not deny himself;" not for want of power, but from his infinite perfection in holiness. However well grounded the concluding enquiry might be, the language in which it is expressed, is not sufficiently reverential, in speaking of the infinitely wise, just, and holy God. But this will require a more particular consideration, in another place. Let a man be found, earnestly desirous of complying with the requirements of the gospel, diligently using every appolnited means, submitting to every needful privation and self. denial, exceedingly afraid of coming short of salvation from sin, and all its consequences; who yet is excluded, through some impossibility; independent of his own disposition and conduct, and which nothing he might do, however willing or earnest, could at all remove: then the objection would be valid. But adduce a proud, ambitious, covetous, sensual, ungodly man, who has nothing to prevent his
repentance, faith, and salvation, except his own wicked heart and bad habits, with the temptations of the devil, and the allurements of worldly objects; yet, who is totally averse to the humbling holy salvation of the gospel, in itself; and wholly disinclined to use the appointed means of grace, with diligence, earnestness, and perseverance; who cleaves to his idols, and refuses to forsake them; who shtinks from self-denial; and whose enmity of heart against God is irritated by the very denunciations and requirements of his word, and the declarations of his justice and holiness; in short, who “ loves darkness " rather than light, because his deeds are evil:” and then let it be enquired, whether God is bound in justice, to give that special efficacious grace to this rebel, without which he must continue a proud rebel and enemy for ever. This is the statement, whether well-founded or not, which we make of the subject: and we conclude, that we ought “ to speak evil' of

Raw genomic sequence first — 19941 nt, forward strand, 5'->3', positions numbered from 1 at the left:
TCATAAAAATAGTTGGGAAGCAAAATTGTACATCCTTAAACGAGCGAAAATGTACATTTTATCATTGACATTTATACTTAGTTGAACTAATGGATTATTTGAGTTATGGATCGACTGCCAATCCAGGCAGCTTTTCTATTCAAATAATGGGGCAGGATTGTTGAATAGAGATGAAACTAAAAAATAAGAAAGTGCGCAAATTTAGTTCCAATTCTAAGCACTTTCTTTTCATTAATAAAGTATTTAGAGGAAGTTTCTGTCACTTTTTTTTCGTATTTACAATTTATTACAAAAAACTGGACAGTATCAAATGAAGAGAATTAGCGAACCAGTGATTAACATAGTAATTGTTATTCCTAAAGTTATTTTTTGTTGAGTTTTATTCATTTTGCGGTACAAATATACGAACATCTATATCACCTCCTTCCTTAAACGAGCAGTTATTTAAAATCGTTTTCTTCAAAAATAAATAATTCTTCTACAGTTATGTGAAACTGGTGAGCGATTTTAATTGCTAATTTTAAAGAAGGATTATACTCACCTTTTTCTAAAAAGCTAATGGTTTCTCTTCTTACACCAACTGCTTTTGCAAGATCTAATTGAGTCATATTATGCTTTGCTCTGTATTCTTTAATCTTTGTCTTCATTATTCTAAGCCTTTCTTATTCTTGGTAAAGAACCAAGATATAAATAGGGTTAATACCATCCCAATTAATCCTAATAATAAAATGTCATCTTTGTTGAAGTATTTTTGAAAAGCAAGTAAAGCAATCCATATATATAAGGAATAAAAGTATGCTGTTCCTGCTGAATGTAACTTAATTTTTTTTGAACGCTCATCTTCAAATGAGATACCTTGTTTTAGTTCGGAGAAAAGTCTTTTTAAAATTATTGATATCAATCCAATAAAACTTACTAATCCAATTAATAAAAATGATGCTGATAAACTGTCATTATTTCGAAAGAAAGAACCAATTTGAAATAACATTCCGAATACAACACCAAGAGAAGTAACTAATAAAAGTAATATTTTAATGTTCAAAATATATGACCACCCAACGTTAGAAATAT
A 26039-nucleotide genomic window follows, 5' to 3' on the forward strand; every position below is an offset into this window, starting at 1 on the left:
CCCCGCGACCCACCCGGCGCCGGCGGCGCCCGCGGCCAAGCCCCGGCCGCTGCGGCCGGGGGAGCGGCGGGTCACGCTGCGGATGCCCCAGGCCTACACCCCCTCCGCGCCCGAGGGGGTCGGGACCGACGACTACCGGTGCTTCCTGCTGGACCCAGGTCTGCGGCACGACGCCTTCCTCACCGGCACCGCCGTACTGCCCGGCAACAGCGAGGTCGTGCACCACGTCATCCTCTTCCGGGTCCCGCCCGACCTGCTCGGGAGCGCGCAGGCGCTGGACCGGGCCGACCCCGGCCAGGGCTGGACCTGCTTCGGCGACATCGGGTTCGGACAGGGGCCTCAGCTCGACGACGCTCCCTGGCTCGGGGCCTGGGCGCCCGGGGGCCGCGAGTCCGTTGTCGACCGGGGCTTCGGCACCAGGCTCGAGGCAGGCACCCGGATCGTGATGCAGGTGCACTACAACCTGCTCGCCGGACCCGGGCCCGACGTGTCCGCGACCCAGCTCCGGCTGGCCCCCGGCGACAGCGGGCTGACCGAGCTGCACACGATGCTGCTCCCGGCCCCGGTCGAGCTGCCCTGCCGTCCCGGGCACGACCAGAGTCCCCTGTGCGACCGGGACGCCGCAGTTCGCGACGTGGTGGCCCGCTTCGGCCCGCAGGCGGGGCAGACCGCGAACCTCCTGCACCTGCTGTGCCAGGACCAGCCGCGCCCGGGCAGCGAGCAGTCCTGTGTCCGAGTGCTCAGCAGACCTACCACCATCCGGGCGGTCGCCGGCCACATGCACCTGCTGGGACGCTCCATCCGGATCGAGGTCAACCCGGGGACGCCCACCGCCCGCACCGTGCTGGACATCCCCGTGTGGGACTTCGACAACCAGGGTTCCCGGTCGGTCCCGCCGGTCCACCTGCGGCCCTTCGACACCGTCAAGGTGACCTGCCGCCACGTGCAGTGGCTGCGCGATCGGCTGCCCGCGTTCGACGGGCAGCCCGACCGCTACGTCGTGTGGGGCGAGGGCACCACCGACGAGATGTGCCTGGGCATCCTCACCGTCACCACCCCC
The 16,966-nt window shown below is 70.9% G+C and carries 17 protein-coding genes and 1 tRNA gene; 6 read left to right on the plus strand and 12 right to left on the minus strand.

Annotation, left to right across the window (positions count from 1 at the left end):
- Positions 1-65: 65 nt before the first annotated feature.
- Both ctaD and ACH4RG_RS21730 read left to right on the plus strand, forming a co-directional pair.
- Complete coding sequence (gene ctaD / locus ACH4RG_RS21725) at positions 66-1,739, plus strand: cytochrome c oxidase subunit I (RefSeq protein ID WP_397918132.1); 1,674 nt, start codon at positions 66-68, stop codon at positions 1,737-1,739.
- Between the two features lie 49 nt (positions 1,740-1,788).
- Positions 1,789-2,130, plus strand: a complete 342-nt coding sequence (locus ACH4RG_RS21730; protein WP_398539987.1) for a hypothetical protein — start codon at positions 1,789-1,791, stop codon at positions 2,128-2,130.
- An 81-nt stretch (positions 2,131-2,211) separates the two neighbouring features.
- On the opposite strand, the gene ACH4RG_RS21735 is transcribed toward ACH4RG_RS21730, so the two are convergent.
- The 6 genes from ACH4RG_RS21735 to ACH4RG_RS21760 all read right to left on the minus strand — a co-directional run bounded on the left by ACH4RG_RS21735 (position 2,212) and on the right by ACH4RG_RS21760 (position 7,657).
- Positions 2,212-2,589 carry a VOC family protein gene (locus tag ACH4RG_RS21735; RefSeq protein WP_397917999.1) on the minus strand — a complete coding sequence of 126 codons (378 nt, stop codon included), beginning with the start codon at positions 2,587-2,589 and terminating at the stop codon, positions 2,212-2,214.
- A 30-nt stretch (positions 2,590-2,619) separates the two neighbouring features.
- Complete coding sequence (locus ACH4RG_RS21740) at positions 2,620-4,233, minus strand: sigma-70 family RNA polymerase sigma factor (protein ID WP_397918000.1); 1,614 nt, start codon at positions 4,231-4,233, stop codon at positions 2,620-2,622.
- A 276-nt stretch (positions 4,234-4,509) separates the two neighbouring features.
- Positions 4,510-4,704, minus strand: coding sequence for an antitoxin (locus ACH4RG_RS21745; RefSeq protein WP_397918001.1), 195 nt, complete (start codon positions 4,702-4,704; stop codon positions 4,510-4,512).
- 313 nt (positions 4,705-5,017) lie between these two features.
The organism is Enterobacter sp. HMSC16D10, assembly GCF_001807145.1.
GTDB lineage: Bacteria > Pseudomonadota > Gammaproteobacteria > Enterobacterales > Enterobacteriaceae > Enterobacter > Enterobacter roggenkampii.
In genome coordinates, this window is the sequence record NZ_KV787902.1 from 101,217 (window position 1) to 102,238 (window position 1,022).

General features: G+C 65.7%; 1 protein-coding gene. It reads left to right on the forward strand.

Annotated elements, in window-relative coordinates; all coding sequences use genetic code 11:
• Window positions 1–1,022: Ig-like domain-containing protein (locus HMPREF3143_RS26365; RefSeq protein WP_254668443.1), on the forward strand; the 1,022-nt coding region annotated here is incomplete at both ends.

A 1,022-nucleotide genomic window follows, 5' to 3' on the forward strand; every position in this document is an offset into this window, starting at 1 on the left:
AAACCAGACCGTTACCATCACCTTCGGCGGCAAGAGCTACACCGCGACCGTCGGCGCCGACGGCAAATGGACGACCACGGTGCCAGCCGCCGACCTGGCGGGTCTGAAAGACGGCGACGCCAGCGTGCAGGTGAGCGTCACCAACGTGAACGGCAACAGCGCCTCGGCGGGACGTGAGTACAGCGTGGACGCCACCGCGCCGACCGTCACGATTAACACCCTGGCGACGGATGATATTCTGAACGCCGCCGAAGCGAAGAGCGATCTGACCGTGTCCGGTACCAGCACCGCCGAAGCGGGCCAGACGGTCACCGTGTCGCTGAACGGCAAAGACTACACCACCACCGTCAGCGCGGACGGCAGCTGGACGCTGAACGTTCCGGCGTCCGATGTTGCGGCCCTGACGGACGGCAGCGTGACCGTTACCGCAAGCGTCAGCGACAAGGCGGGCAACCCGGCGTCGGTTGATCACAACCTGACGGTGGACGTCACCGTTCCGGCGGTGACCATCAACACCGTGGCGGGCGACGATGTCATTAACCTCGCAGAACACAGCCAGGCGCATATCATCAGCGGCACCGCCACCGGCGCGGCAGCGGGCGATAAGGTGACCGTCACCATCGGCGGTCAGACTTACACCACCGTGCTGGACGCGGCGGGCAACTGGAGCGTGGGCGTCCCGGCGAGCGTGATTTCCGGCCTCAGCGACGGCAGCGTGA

no man, to be no brawlers, but gentle, shewing "all meekness unto all men : for we ourselves were . "sometime disobedient, deceived, serving diverse 1 lusts and pleasures, living in malice and envy,
“ hateful, and hating one another :" and should have lived, died, and perished most justly, as “ vessels of « wrath fitted for destruction;" “ But that after the
loving kindness of God our Saviour towards man “ appeared ; not by works of righteousness, which “ we had done, but according to his mercy he saved
us, &c."?—Let it also be understood, that we do not suppose, the influence, or special grace, of the Holy Spirit, to be vouchsafed to us, either to incline, or enable, us to do any thing, which was not previously our duty; but which we were wholly disinclined to perform
P. cxcv. l. 10. . But if, &c." Certainly, it would be so, if all were truly inclined, or willing to accept of it, in the use of proper means, and in the appointed way ; but, if they want the disposition, consequently they want the ability.'
P. xcy. l. 20. * And surely, &c.'! Let the following proposition, without any of the Calvinistick terms, be substituted :- Surely these texts are in
consistent with God's saving a part of mankind, and his leaving the rest to perish everlastingly. The decree is indeed excluded, but the final event is preeisely the same: and nothing, but universal salvation
1 Tit. iii. 2–7.
2 " But if all men were required to believe, that they might be * saved, we again infer that salvation was attainable by all.'
3. And surely these texts are irreconcilable with the idea, of • God's selecting out of mankind a certain number whom he
ordained to save, and of his leaving the rest of mankind to • perish everlastingly. How can God be said to love those to * whom he denies the means of salvation; whom he destines, by an iscevocable decree, to eternal misery?'